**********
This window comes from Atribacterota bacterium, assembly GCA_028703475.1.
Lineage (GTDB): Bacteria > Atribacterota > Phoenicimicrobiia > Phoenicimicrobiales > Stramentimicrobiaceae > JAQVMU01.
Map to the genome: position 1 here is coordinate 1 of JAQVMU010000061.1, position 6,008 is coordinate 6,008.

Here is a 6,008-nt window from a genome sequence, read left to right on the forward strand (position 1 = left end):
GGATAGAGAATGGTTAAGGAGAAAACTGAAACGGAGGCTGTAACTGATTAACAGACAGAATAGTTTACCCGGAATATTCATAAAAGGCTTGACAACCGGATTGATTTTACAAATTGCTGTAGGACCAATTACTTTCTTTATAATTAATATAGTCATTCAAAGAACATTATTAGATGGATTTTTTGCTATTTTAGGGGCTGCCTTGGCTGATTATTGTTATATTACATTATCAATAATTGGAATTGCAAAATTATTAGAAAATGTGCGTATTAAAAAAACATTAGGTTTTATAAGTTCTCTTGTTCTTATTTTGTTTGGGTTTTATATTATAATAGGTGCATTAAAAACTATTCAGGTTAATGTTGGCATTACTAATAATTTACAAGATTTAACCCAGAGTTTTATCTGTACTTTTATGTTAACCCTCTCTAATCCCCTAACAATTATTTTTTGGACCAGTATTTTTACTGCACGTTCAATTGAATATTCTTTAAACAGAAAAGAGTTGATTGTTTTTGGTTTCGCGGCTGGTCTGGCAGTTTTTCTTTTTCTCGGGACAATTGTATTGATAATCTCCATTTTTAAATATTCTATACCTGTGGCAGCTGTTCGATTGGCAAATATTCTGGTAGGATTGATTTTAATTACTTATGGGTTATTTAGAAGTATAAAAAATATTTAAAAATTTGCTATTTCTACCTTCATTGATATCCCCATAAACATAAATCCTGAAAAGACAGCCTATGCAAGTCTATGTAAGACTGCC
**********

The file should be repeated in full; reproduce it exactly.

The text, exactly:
This window comes from Atribacterota bacterium, assembly GCA_028703475.1.
Lineage (GTDB): Bacteria > Atribacterota > Phoenicimicrobiia > Phoenicimicrobiales > Stramentimicrobiaceae > JAQVMU01.
Map to the genome: position 1 here is coordinate 1 of JAQVMU010000061.1, position 6,008 is coordinate 6,008.

Here is a 6,008-nt window from a genome sequence, read left to right on the forward strand (position 1 = left end):
GGATAGAGAATGGTTAAGGAGAAAACTGAAACGGAGGCTGTAACTGATTAACAGACAGAATAGTTTACCCGGAATATTCATAAAAGGCTTGACAACCGGATTGATTTTACAAATTGCTGTAGGACCAATTACTTTCTTTATAATTAATATAGTCATTCAAAGAACATTATTAGATGGATTTTTTGCTATTTTAGGGGCTGCCTTGGCTGATTATTGTTATATTACATTATCAATAATTGGAATTGCAAAATTATTAGAAAATGTGCGTATTAAAAAAACATTAGGTTTTATAAGTTCTCTTGTTCTTATTTTGTTTGGGTTTTATATTATAATAGGTGCATTAAAAACTATTCAGGTTAATGTTGGCATTACTAATAATTTACAAGATTTAACCCAGAGTTTTATCTGTACTTTTATGTTAACCCTCTCTAATCCCCTAACAATTATTTTTTGGACCAGTATTTTTACTGCACGTTCAATTGAATATTCTTTAAACAGAAAAGAGTTGATTGTTTTTGGTTTCGCGGCTGGTCTGGCAGTTTTTCTTTTTCTCGGGACAATTGTATTGATAATCTCCATTTTTAAATATTCTATACCTGTGGCAGCTGTTCGATTGGCAAATATTCTGGTAGGATTGATTTTAATTACTTATGGGTTATTTAGAAGTATAAAAAATATTTAAAAATTTGCTATTTCTACCTTCATTGATATCCCCATAAACATAAATCCTGAAAAGACAGCCTATGCAAGTCTATGTAAGACTGCC